Chris Cheney: Yeah, I’ve got lots, it’s just a matter of getting around to it. I’ve got a hard drive with a hundred songs written on it. (laughs) I’m sort of working on a solo record at the moment, it was an outlet, something to do. I’ve got a lot of songs for that. It’s a matter of getting together with the other two guys, we hope in a year, to get another one done.

Alex Obert: What are Scott and Andy up to right now?

Chris Cheney: I don’t know, to be honest. We’re all living in different parts of the world, really. Scott lives in a town in Australia, Andy lives down in Melbourne still. And I live over here, of course. Everyone’s keeping busy doing other things and it doesn’t effect the band in any way. We and our shows are still doing really, really great. It’s sort of better now because we’re not on top of each other, we’re not in each other’s faces all the time.

Alex Obert: Why did you move to the states?

Chris Cheney: Just to explore other opportunities and to write with different people. There’s so much of that here, LA is such a creative town. There’s so much going on and so many creative people. Just a scene change, you know? We had the opportunity to do it, so we did.

Alex Obert: Which other countries you enjoy being in?

Chris Cheney: Well, probably Japan would be my favorite place to tour outside of Australia. It’s so amazing as a place to visit. They’re very into the future, Tokyo sends me into a spin! (laughs) Just great bars and the fans there are incredible.

Alex Obert: How has the setlist been for the Living End shows over the past couple years?

Chris Cheney: Well the thing is, the last year or so, we did a thing called The Retrospective Tour where we went out and played all of the records back to back for seven nights in a row. But since then, the setlist has been singles and radio hits, really. We’ve always been a band to do that. We’ve never been the band that plays a lot of obscurities and B-sides. We tried to do a couple here and there, but at the end of the day, you’re playing to twenty thousand people. You really wanna get the whole place going and jumping. The only way to do that is to unite everyone, we’re lucky enough that we’ve got a lot of really well-known songs in Australia. We enjoy playing those songs as much as the audience likes hearing them. I’m not sick of playing songs off of the first record because when we do, the whole place erupts.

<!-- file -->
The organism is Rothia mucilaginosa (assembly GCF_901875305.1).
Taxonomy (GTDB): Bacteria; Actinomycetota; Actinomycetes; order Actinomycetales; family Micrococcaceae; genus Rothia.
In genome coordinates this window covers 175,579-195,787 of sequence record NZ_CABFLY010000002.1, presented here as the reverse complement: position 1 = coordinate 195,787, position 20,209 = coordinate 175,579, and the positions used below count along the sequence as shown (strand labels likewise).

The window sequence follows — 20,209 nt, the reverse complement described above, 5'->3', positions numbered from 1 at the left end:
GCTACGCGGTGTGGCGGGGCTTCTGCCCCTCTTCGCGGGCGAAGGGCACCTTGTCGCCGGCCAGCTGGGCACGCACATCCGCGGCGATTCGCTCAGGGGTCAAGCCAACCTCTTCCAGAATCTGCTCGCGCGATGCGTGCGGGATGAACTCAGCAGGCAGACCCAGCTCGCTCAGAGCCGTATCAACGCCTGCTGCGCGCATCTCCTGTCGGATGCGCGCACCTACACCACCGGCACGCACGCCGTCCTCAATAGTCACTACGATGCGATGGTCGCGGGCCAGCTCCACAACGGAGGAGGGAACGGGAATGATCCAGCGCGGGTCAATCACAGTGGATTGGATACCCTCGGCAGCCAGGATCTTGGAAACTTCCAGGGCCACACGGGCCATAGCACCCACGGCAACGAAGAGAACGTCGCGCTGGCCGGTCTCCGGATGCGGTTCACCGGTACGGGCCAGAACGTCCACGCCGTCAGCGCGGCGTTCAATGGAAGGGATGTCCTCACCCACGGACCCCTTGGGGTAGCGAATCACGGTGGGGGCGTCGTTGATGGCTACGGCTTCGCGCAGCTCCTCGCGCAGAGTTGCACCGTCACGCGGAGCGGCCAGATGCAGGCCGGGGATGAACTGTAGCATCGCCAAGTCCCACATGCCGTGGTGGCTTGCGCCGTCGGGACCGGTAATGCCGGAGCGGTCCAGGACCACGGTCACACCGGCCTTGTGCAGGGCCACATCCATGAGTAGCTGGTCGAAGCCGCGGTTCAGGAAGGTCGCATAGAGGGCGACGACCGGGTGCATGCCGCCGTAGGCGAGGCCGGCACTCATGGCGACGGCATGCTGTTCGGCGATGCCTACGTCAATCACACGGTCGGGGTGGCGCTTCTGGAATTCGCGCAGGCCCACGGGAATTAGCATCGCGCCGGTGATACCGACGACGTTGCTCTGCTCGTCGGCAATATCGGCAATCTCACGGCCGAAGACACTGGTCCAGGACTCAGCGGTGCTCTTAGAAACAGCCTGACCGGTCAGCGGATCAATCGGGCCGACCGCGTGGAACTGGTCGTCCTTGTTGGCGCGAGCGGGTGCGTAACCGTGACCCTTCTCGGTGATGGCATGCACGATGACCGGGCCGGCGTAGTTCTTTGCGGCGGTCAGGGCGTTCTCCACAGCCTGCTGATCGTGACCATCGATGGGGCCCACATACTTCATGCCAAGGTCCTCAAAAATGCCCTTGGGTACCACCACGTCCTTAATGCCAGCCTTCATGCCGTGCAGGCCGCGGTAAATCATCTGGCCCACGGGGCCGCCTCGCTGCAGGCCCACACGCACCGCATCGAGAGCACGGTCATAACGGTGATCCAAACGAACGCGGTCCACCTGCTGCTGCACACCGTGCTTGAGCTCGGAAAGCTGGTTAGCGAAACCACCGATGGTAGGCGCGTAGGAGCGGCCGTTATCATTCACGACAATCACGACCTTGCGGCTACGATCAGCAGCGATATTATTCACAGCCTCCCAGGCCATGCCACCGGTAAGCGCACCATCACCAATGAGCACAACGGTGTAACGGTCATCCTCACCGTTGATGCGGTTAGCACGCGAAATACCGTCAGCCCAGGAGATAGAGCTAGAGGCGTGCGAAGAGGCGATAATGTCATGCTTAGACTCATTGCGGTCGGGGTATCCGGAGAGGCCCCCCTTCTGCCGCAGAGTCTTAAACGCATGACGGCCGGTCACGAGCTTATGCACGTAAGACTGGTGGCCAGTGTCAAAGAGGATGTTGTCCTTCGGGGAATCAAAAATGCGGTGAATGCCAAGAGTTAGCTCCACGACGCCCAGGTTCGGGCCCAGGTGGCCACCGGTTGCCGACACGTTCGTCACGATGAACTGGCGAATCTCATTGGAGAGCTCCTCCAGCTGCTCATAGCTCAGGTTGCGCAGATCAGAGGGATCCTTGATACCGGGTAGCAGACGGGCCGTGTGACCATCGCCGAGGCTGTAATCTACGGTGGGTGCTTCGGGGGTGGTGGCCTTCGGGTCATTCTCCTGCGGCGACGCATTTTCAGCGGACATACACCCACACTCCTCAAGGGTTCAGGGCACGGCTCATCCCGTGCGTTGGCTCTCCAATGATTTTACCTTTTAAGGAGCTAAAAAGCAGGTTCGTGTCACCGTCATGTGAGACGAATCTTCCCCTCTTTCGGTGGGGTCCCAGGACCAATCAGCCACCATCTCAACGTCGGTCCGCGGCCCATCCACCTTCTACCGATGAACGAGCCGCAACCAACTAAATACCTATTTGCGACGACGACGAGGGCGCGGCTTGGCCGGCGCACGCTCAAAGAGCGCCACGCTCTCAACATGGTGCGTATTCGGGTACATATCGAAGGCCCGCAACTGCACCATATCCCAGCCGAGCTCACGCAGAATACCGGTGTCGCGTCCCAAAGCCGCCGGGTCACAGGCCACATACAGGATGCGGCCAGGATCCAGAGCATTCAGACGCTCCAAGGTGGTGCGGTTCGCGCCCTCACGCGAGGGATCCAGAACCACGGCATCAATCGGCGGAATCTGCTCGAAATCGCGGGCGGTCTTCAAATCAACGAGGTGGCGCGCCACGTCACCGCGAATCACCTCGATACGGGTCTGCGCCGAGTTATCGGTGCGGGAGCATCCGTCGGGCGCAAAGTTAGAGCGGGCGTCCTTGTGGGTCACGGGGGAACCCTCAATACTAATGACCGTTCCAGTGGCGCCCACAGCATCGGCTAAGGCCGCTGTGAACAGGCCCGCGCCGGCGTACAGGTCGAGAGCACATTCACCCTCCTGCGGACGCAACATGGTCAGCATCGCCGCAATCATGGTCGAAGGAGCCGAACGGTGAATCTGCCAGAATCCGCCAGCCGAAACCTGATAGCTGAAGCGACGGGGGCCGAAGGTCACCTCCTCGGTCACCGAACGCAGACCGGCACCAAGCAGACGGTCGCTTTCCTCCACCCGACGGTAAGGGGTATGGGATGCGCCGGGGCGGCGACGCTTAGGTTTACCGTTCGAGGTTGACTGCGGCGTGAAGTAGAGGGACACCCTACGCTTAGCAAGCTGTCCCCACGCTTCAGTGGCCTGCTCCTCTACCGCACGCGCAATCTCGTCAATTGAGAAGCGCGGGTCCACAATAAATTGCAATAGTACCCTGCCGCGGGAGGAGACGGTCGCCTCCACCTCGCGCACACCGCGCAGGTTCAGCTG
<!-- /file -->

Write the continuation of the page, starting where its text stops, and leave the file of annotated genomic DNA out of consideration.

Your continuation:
Alex Obert: From that first record, where do you fit Prisoner of Society onto the setlist?

Chris Cheney: (laughs) It moves around, but it’s still in there. We went through a period where we dropped it just because we wanted to make a statement. But then we were kinda like, “You know what? We dig that song, so let’s put it back in again.” It’s not the last song on the setlist. It never fails, it’s that one song you can always pull out. It was a really big song and everyone knows it. The thing is, for a lot of people, it goes back to a period in their lives. It’s a nostalgia thing, people go, “Oh, I remember where I was when I first heard this song!” It’s one of those tunes, it’s an Aussie rock staple.

Alex Obert: What is your opinion of having your songs featured in games such as Guitar Hero and Tony Hawk’s Underground 2?

Chris Cheney: It’s awesome! The exposure was enormous. When we first started out, we were picky with those sorts of things. There were some that we didn’t do and some that we did. But it got to the point now with the music industry where you’ve gotta do anything like that that you can, find ways to get your music out there to people. You can’t just expect people to go to a record shop and spend their hard-earned money on records. People are just stealing music now. (laughs) They’re sharing it. So you’ve got to get your music into things like computer games and TV ads and stuff. It definitely opens up your audience for sure.

Alex Obert: I’d love to go over a few songs of yours from over the years to get your thoughts on them, as well as the writing and recording.

Chris Cheney: Yup.

Alex Obert: The first one is Roll On.

Chris Cheney: We had been doing a lot of touring over in the states and we toured a lot with a band called The Dropkick Murphys, who became friends of ours. They are an influence on us, a great rock and roll band. We used to watch them play every day. They are an influence on that song, for sure. It’s an Irish kind of guitar lick, but with an AC/DC kind of backbeat. It was like trying to put those two things together, a clash of The Dropkick Murphys and AC/DC. It all comes from the same place. Lyrically and stuff, I don’t know, it just comes from watching the news. We were trying to have something that was really optimistic and really triumphant, roll along with your head held high, don’t give up no matter what the circumstance.